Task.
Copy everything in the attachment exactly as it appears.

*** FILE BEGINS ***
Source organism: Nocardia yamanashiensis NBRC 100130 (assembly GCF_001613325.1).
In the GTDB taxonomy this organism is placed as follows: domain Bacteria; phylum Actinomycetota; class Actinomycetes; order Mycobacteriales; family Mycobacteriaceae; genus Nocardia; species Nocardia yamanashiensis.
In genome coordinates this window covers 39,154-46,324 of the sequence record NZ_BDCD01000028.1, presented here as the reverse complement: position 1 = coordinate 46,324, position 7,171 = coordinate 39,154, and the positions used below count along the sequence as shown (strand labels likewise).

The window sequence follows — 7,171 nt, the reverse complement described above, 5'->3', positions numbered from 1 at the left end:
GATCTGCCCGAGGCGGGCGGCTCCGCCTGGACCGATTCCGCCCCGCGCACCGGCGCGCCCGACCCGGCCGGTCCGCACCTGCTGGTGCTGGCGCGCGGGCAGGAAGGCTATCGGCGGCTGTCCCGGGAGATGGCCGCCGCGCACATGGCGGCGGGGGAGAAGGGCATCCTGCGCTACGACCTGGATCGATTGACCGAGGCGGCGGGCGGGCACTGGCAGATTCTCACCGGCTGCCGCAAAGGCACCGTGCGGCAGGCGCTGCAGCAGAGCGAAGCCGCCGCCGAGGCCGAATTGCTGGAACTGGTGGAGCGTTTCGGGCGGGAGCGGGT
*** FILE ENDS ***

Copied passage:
Source organism: Nocardia yamanashiensis NBRC 100130 (assembly GCF_001613325.1).
In the GTDB taxonomy this organism is placed as follows: domain Bacteria; phylum Actinomycetota; class Actinomycetes; order Mycobacteriales; family Mycobacteriaceae; genus Nocardia; species Nocardia yamanashiensis.
In genome coordinates this window covers 39,154-46,324 of the sequence record NZ_BDCD01000028.1, presented here as the reverse complement: position 1 = coordinate 46,324, position 7,171 = coordinate 39,154, and the positions used below count along the sequence as shown (strand labels likewise).

The window sequence follows — 7,171 nt, the reverse complement described above, 5'->3', positions numbered from 1 at the left end:
GATCTGCCCGAGGCGGGCGGCTCCGCCTGGACCGATTCCGCCCCGCGCACCGGCGCGCCCGACCCGGCCGGTCCGCACCTGCTGGTGCTGGCGCGCGGGCAGGAAGGCTATCGGCGGCTGTCCCGGGAGATGGCCGCCGCGCACATGGCGGCGGGGGAGAAGGGCATCCTGCGCTACGACCTGGATCGATTGACCGAGGCGGCGGGCGGGCACTGGCAGATTCTCACCGGCTGCCGCAAAGGCACCGTGCGGCAGGCGCTGCAGCAGAGCGAAGCCGCCGCCGAGGCCGAATTGCTGGAACTGGTGGAGCGTTTCGGGCGGGAGCGGGT